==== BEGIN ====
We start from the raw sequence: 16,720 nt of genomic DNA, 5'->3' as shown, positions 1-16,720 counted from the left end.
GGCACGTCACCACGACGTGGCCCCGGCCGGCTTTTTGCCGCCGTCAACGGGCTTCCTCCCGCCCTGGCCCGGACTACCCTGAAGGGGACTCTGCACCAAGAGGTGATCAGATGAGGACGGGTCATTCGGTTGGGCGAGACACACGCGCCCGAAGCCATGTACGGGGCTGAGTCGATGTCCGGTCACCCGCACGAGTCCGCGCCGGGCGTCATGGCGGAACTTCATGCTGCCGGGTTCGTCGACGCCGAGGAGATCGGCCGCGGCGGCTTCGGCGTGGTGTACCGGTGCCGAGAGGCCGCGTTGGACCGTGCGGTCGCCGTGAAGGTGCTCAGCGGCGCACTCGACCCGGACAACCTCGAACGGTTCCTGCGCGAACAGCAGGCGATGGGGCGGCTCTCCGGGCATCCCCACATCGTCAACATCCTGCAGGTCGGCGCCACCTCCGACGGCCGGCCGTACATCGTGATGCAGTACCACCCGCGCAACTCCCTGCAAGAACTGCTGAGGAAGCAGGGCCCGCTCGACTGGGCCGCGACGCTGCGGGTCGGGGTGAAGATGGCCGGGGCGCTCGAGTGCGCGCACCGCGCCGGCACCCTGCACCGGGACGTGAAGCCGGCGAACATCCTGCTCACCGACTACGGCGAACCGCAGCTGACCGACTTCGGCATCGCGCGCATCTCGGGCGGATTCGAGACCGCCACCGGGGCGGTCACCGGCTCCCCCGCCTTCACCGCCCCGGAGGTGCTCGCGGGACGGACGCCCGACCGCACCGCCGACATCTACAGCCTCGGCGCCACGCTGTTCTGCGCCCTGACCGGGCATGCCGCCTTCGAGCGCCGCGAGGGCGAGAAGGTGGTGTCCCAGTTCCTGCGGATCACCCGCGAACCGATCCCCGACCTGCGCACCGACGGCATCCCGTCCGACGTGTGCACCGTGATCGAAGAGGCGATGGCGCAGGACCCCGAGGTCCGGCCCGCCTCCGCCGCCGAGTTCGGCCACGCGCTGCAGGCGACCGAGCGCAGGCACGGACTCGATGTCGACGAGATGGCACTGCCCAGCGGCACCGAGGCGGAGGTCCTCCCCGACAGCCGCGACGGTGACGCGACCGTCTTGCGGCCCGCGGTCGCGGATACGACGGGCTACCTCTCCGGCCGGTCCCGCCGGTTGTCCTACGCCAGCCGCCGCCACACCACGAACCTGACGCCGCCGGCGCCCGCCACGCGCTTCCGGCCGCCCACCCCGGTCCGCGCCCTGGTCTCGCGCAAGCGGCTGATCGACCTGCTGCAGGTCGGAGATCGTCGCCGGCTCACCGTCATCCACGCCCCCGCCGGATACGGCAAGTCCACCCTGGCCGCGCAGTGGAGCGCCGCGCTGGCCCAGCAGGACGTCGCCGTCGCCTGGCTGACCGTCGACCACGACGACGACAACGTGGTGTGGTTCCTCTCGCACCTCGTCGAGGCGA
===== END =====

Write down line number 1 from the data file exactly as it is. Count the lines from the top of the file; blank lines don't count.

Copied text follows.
We start from the raw sequence: 16,720 nt of genomic DNA, 5'->3' as shown, positions 1-16,720 counted from the left end.